Type '#pregnancy' into Instagram and you'll see a succession of soft focus bump pics, gooey couple shots and happy smiling faces. The message is clear: pregnancy is wonderful. Pregnancy is bliss....
But what if, actually, it's not working out like that for you?
What if you feel so down you can't peel yourself out of bed in the morning? What if the only way to get through each day is to plaster on your make up, fake a smile and force yourself out of the house, even though you'd rather collapse in a crumpled heap?
What if you feel so anxious about your pregnancy, you can't bring yourself to bond with or even think about your unborn baby? And what if you feel so desperately low, you actually consider ending your life?
Becoming a parent can be the happiest time of your life but let's face it, the process of growing a baby is, at times, pretty goddamn miserable.
Combine an avalanche of hormones with a fear of the unknown and a raft of unsavoury physical changes (piles, anyone?) and you get quite the toxic cocktail.
It's actually completely normal to feel a range of negative pregnancy emotions from worry to sadness and back again via brief, explosive flashes of rage.
But, sadly, if you're incredibly unlucky, you may develop clinical depression - severe prolonged low mood, which has the power to overshadow your pregnancy in a way you never anticipated when you first saw those two blue lines on the test.
Most people know about postnatal depression, which strikes up to 15% of new mums in the months after giving birth.
But how many of you know about prenatal depression? Also known as antenatal depression, it's thought to affect around 12% of women during pregnancy, whilst 13% of women experience anxiety at some point during pregnancy.
Symptoms can include persistent sadness, chronic anxiety, incessant crying, insomnia or increased sleep, disturbed concentration, lethargy, a sense of worthlessness and thoughts of self-harm or suicide.
Yet when everyone around you keeps telling you how elated you must be, it's hard to admit that actually you're not feeling particularly #blessed, even if your baby was very much planned and wanted.
Causes of prenatal depression aren't easy to pin down. Triggers include pregnancy sickness, hormone changes, physical changes, deficiencies in minerals such as iron and zinc along with social isolation and situational issues such as being in an abusive relationship.
But a common thread uniting so many sufferers is the guilt and shame they experience.
You're just not supposed to get depressed during pregnancy, are you? You should be excitedly picking out cots and buggies and devouring baby name books - whilst showcasing your bump in a succession of effortlessly stylish maternity outfits, naturally.
But life isn't perfect and pregnancy is rarely straightforward. There can be complications, worries and setbacks along the way. And while some women love having a bump, others struggle to cope with the weight gain and physical changes.
Towards the end of pregnancy, it can feel that your body's no longer your own - especially at the point where you can't see your own feet and need assistance getting off the sofa.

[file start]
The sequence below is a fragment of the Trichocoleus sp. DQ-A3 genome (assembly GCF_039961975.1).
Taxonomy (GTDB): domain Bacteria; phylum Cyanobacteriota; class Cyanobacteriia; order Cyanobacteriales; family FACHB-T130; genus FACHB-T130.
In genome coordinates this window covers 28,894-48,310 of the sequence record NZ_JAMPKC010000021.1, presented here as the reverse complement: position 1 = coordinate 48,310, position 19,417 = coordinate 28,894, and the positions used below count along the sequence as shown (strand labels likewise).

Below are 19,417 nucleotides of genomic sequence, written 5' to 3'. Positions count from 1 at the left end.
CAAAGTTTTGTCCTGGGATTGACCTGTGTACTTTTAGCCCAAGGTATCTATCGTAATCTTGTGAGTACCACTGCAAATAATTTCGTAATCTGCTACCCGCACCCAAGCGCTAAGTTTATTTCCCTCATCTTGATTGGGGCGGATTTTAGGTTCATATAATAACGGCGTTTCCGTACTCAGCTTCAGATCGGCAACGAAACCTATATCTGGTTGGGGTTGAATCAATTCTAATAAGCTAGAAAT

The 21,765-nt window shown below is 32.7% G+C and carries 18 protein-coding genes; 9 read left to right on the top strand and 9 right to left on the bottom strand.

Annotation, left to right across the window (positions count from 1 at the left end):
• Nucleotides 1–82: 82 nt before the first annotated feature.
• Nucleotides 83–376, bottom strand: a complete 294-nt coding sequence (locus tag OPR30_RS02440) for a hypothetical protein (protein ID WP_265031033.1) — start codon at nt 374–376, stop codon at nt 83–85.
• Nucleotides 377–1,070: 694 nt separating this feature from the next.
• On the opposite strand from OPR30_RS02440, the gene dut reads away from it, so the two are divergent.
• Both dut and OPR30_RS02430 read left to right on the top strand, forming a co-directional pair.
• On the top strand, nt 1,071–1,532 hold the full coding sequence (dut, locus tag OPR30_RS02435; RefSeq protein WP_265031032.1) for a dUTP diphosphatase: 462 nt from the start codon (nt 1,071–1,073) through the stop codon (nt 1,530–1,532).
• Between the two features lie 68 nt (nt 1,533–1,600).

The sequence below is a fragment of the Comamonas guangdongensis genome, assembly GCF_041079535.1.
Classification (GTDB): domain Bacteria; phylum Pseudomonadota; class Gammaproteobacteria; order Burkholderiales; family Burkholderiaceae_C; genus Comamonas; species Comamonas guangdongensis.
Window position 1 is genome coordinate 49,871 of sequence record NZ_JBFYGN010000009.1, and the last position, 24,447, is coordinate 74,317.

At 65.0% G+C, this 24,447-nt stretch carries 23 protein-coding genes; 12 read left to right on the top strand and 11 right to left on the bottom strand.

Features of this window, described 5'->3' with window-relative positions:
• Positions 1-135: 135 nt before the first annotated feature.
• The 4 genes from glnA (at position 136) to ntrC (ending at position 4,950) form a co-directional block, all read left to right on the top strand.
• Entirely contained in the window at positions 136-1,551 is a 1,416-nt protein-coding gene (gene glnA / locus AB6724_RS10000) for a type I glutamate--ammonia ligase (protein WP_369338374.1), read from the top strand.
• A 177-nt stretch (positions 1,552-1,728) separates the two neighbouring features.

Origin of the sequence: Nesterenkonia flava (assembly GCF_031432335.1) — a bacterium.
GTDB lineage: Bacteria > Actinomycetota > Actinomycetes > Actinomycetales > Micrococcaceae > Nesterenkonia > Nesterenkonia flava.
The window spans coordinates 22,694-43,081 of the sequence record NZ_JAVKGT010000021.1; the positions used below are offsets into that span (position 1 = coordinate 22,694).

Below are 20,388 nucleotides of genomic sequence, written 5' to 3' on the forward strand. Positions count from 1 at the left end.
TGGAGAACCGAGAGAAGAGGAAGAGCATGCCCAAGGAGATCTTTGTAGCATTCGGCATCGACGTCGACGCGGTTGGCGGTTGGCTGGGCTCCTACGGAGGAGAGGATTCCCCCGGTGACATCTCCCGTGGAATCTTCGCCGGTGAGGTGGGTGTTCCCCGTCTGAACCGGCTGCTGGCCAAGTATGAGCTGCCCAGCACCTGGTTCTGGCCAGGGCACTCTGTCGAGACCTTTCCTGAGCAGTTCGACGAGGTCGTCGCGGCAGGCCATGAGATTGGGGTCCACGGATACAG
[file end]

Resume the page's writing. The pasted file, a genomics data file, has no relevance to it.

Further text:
There's nothing so isolating as the sense of feeling the wrong thing at the wrong time. And the fear of exposing yourself by seeking help is palpable.
According to a survey by pre and postnatal depression charity, PANDAS, it took 74% of pregnant mums between three and nine months before they told anyone how they were feeling.That's an awfully long time to be keeping such a big secret to yourself.
But here's the real secret. This isn't your fault and you HAVE to tell someone that you're feeling down.
It's the only way to get help. Whether you open up to your partner, a friend or relative or professionals such as your GP, midwife or a charity such as PANDAS - admitting that you don't feel 100% is the first step.
It's worth knowing that prenatal depression can sometimes be a precursor to postnatal depression. But it's also vital to realise that the longer you go without support, the longer you'll suffer. Treatments can include pregnancy safe medication and talking therapies such as CBT counselling.
Your life may be hectic right now but simply sparing some time to look after yourself, practising mindfulness techniques, recharging your batteries and having some R&R can go a long way.
By taking charge of your depression, you'll have a better chance of recovering - and enjoying parenthood to the full.
The honest truth? It's in yours and your baby's best interests to get help as soon as you can.
If you would like to donate to PANDAS Foundation ensure they can continue to help support families affected by both pre & postnatal mental illnesses please text PANDAS £3, £5 or £10 to 70660 or visit their website for further information and support.
(Texts cost donation amount plus network charge. PANDAS Foundation receives 100% of your donation. Obtain bill payer's permission. Customer care 01691 664275 Charity No 1149485.)
Louise Baty is a journalist, author and mum-of-two. Her book 'The Dos and Don'ts of Pregnancy', published by Summersdale, is available on Amazon hereSuggest a correction